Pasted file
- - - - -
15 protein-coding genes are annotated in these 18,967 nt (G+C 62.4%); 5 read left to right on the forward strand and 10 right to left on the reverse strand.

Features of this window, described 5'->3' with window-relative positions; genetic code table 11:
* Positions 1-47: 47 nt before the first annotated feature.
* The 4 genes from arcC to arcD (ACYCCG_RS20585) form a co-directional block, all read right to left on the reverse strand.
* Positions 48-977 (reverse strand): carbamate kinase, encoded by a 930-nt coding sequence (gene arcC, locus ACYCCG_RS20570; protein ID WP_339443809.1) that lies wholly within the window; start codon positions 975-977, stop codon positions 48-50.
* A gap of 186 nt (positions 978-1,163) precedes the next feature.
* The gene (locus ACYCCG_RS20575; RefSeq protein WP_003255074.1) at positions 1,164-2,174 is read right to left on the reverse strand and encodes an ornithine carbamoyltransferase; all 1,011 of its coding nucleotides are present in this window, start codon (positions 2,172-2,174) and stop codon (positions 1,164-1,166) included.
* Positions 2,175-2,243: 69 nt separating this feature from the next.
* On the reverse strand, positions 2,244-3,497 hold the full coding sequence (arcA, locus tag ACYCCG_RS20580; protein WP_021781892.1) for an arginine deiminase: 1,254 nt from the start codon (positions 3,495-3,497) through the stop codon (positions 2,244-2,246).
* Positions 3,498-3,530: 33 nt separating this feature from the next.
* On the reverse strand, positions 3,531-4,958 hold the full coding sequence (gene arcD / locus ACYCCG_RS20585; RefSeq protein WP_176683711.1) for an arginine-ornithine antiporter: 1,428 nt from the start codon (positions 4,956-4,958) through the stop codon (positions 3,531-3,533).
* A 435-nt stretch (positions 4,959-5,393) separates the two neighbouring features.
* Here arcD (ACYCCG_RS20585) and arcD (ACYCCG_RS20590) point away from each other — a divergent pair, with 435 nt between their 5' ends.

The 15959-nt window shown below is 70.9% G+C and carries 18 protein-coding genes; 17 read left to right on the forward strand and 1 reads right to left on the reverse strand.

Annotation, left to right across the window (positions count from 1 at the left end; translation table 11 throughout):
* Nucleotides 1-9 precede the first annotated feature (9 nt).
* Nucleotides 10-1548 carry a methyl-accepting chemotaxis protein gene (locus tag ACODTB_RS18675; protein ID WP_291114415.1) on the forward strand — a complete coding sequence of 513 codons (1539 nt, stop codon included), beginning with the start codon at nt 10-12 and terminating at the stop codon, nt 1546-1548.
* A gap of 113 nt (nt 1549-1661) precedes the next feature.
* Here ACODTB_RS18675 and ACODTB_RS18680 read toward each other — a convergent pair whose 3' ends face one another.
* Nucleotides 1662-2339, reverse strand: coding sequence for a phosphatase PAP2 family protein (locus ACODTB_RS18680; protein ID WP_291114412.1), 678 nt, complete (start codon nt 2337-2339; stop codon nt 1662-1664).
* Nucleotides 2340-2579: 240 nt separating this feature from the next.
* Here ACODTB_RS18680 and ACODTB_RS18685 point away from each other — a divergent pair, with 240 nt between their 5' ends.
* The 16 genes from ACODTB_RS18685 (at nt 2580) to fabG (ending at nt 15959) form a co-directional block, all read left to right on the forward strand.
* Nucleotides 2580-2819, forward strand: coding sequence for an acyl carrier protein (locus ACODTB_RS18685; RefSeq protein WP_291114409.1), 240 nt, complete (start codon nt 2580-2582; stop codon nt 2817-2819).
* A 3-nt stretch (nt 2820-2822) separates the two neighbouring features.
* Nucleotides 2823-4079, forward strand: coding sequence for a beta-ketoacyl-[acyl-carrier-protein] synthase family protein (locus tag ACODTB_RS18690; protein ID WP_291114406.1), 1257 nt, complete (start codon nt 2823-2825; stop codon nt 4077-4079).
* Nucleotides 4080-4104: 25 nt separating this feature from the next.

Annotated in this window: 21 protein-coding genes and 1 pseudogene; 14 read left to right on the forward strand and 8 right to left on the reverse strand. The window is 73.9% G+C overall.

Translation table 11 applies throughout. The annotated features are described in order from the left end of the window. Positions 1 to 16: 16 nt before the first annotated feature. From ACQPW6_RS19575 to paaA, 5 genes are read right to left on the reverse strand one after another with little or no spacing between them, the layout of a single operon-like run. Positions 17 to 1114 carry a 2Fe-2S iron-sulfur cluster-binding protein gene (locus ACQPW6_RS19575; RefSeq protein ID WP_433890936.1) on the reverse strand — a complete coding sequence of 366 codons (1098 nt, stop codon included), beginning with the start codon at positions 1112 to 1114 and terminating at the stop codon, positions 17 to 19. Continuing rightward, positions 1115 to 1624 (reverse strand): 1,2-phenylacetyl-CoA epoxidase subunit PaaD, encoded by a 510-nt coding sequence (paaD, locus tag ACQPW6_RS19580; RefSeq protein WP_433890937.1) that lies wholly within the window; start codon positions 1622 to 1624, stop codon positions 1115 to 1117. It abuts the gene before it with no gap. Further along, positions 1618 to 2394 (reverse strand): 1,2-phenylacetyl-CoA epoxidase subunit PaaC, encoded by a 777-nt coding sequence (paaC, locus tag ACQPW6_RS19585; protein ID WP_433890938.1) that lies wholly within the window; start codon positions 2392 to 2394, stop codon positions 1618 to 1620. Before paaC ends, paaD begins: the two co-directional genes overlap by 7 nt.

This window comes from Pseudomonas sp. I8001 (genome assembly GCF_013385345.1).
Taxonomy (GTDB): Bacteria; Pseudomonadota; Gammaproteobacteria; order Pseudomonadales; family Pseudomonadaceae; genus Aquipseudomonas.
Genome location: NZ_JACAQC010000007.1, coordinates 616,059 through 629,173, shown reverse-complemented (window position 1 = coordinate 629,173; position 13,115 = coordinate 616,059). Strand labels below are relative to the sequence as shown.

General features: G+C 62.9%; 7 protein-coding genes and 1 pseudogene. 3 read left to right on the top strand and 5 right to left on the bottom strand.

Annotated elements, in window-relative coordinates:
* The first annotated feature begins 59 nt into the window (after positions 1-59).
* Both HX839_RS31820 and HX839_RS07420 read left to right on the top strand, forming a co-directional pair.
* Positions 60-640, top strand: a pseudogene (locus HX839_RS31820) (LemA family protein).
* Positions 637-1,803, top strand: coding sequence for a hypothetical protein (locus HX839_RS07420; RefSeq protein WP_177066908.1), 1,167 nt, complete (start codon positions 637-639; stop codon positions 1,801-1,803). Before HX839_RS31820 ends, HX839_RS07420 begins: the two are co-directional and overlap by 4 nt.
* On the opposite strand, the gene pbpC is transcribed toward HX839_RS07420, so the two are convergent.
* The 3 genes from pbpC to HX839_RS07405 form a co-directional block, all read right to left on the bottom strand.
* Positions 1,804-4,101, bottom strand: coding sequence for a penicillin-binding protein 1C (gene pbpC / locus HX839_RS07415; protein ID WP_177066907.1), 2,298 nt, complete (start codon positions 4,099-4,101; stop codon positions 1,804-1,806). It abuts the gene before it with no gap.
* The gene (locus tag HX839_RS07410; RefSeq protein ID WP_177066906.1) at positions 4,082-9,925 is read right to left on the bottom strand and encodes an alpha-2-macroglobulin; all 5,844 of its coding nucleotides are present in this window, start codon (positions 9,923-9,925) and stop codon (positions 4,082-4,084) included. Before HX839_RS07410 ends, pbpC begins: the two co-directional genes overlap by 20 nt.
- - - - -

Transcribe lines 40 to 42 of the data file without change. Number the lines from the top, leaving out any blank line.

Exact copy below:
* The 3 genes from pbpC to HX839_RS07405 form a co-directional block, all read right to left on the bottom strand.
* Positions 1,804-4,101, bottom strand: coding sequence for a penicillin-binding protein 1C (gene pbpC / locus HX839_RS07415; protein ID WP_177066907.1), 2,298 nt, complete (start codon positions 4,099-4,101; stop codon positions 1,804-1,806). It abuts the gene before it with no gap.
* The gene (locus tag HX839_RS07410; RefSeq protein ID WP_177066906.1) at positions 4,082-9,925 is read right to left on the bottom strand and encodes an alpha-2-macroglobulin; all 5,844 of its coding nucleotides are present in this window, start codon (positions 9,923-9,925) and stop codon (positions 4,082-4,084) included. Before HX839_RS07410 ends, pbpC begins: the two co-directional genes overlap by 20 nt.